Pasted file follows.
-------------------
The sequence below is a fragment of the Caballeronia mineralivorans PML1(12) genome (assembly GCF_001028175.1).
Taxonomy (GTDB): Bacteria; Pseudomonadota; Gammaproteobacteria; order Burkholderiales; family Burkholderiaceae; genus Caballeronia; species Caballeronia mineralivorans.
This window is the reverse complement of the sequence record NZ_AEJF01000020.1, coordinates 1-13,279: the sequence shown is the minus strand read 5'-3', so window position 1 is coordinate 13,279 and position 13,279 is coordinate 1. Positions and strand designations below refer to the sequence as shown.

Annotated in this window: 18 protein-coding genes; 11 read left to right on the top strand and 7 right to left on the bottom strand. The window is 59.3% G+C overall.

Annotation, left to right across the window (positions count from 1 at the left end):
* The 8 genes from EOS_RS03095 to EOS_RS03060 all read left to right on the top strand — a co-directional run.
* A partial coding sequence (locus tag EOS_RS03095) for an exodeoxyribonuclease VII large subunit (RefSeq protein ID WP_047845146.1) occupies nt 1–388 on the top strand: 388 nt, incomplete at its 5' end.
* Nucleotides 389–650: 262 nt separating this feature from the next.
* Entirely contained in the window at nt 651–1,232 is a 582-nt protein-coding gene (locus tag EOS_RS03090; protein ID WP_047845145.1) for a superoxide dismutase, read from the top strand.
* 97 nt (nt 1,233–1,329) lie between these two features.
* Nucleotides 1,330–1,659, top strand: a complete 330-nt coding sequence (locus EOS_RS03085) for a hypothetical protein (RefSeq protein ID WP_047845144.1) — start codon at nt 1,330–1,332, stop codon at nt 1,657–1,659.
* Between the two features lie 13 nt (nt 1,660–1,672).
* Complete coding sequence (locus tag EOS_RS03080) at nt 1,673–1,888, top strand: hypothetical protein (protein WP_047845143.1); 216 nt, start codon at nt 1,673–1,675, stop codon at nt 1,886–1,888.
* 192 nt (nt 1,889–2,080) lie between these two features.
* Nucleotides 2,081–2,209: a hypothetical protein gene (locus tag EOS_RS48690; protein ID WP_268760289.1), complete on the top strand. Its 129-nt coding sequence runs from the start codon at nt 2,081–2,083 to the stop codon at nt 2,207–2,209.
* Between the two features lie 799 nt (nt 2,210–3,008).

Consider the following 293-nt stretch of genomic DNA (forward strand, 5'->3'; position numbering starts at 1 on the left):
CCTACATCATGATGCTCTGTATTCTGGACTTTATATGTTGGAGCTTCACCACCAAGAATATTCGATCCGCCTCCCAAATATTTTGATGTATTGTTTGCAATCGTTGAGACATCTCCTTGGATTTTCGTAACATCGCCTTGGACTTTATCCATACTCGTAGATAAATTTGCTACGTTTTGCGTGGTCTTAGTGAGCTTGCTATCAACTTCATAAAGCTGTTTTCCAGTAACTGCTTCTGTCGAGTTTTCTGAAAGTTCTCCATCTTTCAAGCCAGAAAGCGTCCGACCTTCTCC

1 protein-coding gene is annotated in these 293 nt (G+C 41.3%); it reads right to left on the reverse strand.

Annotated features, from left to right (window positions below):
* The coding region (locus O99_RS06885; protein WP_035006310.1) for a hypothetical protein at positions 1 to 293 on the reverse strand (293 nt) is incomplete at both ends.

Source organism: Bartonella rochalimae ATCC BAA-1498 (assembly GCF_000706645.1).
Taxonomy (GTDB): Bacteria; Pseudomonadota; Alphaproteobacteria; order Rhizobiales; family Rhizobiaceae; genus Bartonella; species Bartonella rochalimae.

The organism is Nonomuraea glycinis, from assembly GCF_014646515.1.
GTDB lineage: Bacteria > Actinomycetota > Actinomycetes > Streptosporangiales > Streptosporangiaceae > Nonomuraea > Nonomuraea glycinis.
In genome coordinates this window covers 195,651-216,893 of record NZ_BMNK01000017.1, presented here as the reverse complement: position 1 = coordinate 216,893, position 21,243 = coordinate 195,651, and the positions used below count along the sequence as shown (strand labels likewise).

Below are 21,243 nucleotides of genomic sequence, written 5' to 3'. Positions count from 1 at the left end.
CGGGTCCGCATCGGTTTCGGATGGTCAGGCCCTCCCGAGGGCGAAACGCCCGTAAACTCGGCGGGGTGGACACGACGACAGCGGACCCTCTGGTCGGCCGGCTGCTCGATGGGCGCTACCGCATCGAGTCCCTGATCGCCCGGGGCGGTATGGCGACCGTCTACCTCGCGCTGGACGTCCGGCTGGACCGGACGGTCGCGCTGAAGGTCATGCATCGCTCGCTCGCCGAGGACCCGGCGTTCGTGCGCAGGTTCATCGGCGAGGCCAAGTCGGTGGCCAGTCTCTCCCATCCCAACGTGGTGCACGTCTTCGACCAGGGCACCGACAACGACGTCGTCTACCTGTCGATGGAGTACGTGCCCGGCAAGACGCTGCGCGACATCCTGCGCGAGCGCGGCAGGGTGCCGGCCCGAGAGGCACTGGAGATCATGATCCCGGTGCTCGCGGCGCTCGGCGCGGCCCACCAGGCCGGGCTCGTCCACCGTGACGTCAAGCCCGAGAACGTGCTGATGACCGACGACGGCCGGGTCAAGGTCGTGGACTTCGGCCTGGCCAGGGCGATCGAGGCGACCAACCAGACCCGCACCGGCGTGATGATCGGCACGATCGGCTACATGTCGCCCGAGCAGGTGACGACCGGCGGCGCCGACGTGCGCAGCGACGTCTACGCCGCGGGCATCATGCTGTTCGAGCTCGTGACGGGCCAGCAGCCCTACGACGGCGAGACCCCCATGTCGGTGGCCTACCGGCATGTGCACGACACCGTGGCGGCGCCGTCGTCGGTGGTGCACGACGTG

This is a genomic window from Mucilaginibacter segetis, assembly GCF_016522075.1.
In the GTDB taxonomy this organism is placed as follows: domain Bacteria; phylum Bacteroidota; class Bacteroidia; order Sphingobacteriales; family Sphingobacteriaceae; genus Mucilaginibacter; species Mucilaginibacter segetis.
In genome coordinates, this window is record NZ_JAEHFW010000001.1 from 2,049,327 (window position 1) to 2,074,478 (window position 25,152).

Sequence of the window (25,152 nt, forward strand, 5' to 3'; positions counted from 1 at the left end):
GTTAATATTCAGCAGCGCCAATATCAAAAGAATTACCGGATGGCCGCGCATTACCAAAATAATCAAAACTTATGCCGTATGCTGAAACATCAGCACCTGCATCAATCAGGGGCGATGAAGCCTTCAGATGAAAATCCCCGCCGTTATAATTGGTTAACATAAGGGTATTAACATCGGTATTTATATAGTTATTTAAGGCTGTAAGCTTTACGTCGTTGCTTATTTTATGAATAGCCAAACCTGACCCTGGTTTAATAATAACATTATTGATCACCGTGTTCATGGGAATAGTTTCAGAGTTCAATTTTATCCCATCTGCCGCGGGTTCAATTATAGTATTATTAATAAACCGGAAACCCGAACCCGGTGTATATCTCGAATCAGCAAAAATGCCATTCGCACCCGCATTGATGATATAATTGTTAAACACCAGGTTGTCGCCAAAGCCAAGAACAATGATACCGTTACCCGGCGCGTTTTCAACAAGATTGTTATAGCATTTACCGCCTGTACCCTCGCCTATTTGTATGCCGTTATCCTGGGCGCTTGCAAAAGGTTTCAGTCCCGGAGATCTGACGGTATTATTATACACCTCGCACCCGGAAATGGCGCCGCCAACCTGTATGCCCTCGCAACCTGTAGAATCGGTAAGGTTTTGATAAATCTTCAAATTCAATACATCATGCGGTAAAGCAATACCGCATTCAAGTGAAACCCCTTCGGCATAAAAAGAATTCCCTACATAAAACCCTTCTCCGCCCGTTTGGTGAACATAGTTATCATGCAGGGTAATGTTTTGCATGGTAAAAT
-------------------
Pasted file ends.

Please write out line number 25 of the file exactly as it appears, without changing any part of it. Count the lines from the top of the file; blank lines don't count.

GTDB lineage: Bacteria > Actinomycetota > Actinomycetes > Streptosporangiales > Streptosporangiaceae > Nonomuraea > Nonomuraea glycinis.